Social media and DUI arrests: What every Virginia driver should know
After DUI arrests, law enforcement may use people’s social media posts as evidence during their trials to prove they had consumed alcoholic beverages.
People throughout Virginia use social media sites, such as Facebook, Twitter and Instagram. As of June 30, 2015, Facebook reported having more than 1.3 billion active monthly users. These sites generally offer people the opportunity to share their thoughts, opinions and experiences with their friends, family and acquaintances. For those who have been charged with DUI, however, these sites may be used as evidence during their criminal trials. Therefore, it is important for people to understand how social media could affect their DUI cases.
Proof and timelines
Often, people post statuses and photos on their social media accounts. Sometimes, these posts include time and location stamps. CNN points out that authorities may use anything that people post online as evidence. As such, law enforcement may be able to use these posts to establish a timeline of a person’s activities prior to his or her arrest. They may also be used to prove that a person had consumed alcoholic beverages prior to his or her arrest.
For example, a man goes out with friends and is arrested on suspicion of drunk driving on his way home. While he was out, he and his friends posted statuses about their activities and what they are drinking to their social media accounts. They also shared pictures of them holding and consuming alcoholic beverages. The authorities could use these posts to determine about how long the man had been out drinking.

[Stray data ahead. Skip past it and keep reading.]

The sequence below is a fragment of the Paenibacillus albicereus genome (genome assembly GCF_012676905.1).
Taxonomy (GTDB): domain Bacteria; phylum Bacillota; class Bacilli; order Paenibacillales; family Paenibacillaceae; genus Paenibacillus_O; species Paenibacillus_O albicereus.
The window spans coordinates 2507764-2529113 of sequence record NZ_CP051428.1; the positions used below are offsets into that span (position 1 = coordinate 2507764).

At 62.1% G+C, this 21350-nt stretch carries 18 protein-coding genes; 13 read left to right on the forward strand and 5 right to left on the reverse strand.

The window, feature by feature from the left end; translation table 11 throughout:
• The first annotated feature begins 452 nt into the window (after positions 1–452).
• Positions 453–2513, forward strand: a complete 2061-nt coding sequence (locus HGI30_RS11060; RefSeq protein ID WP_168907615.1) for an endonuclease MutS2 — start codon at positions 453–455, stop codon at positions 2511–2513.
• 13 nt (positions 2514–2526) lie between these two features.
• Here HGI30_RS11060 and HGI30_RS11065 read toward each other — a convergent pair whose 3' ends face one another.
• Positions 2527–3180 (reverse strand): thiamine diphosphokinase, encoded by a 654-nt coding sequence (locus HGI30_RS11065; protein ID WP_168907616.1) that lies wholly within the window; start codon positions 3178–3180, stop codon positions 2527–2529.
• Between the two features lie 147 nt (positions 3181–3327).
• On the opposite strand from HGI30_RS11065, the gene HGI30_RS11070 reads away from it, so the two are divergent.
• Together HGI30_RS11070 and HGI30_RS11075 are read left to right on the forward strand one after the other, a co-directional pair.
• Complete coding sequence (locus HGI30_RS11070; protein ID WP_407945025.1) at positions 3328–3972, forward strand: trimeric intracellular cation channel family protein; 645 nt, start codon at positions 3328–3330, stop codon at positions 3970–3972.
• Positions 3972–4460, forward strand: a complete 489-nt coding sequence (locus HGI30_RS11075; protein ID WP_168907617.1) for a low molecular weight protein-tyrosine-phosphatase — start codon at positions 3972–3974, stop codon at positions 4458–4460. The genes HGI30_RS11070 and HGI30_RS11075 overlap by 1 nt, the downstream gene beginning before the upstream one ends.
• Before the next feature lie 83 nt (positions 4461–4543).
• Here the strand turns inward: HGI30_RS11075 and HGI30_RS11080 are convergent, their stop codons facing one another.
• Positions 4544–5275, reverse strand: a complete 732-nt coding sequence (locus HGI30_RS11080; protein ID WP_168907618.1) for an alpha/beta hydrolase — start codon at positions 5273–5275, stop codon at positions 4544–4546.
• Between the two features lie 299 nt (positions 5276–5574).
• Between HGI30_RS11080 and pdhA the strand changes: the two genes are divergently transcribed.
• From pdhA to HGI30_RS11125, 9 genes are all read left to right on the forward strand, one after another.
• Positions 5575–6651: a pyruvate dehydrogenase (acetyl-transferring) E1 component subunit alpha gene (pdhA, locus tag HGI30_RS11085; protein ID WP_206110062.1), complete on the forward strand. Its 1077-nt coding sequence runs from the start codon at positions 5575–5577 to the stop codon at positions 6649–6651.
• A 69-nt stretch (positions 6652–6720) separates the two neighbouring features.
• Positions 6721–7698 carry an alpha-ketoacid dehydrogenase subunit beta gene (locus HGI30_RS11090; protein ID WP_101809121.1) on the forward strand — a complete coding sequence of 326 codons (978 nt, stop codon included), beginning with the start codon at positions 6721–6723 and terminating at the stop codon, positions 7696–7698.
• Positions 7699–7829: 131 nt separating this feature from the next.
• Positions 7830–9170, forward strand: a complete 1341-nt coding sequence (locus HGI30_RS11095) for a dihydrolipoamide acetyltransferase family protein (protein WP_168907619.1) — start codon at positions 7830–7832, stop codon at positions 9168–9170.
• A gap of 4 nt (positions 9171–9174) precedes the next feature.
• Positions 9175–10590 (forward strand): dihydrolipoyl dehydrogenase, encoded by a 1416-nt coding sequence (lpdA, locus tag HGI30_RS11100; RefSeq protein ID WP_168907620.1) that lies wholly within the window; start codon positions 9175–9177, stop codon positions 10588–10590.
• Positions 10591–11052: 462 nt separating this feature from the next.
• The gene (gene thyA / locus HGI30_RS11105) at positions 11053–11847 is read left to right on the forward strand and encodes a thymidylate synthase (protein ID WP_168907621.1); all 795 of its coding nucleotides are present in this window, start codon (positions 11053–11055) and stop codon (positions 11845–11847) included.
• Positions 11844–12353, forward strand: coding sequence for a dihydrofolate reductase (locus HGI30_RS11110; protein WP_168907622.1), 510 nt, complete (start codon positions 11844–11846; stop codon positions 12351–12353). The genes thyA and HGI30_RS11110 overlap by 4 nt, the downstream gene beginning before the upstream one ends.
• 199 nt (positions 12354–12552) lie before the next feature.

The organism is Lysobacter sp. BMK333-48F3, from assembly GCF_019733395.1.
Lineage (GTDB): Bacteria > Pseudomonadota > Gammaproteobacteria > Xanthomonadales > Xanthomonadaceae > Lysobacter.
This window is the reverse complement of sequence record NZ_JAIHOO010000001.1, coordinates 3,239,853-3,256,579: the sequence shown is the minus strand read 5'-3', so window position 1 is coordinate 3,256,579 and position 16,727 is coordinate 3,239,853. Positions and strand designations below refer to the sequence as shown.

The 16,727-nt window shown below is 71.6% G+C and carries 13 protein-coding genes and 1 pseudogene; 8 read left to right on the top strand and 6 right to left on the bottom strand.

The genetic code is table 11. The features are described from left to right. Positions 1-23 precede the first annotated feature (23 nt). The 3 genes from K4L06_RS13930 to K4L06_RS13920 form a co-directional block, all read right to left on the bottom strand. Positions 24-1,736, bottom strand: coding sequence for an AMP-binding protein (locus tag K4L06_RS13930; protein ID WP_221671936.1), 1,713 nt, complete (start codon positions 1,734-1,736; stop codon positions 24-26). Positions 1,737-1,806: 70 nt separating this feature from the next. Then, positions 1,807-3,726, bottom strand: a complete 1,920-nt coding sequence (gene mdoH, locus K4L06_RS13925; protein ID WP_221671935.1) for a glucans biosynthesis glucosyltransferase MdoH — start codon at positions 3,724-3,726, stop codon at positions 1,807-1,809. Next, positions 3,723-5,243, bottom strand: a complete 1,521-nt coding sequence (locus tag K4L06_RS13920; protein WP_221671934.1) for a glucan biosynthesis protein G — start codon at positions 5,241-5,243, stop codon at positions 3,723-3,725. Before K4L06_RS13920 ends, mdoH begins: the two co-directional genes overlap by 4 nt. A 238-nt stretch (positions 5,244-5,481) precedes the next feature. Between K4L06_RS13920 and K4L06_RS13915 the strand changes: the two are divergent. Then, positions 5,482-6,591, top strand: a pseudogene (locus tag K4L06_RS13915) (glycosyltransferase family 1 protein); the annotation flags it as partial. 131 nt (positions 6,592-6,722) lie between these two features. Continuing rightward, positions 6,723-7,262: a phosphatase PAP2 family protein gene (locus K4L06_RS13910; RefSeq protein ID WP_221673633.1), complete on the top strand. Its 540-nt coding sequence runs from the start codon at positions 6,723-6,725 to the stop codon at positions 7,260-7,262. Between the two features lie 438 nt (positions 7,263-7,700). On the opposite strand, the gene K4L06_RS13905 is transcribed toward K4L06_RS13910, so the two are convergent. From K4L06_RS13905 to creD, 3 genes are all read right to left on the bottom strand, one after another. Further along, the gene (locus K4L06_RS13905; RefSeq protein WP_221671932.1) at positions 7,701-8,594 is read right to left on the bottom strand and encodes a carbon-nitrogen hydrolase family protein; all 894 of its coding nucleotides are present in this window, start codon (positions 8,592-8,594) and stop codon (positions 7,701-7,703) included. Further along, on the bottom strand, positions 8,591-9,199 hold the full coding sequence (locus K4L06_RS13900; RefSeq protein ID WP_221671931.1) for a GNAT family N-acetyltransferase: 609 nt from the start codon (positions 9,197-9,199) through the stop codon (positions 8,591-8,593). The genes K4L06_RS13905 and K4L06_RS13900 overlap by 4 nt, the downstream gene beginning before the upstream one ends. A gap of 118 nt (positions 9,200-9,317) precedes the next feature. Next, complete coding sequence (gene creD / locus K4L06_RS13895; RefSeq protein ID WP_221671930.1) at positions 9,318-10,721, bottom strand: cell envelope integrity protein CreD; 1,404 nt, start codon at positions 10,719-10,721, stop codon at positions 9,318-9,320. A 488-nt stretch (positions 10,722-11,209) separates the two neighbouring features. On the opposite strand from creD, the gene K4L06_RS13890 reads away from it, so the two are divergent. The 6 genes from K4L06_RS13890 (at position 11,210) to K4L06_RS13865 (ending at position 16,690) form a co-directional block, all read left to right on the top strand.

Private settings and privacy
Many people have their privacy settings set at the highest level. As a result, they often feel safe discussing their activities, and sharing details about their DUI arrests on their social media accounts. Private settings do not always guarantee that the authorities will not have access to potentially incriminating posts and photos. Just because people have their settings on private does not mean that their friends do. Therefore, law enforcement may be able to see posts that those they are investigating are tagged in.
After a drunk driving arrest, people may go into their social media accounts and delete posts that may have a negative impact on their cases. According to CNN, however, the authorities can subpoena social media companies to obtain deleted content. Not only can those posts then be used as evidence, so too could the user’s attempt to delete them.
Working with an attorney
The penalties people face when convicted of DUI in Virginia are serious and could have a significant impact on their futures. As such, it may be of benefit for those who have been charged with drunk driving to obtain legal counsel. An attorney may help them to understand their rights, as well as to establish a defense against the charges they are facing.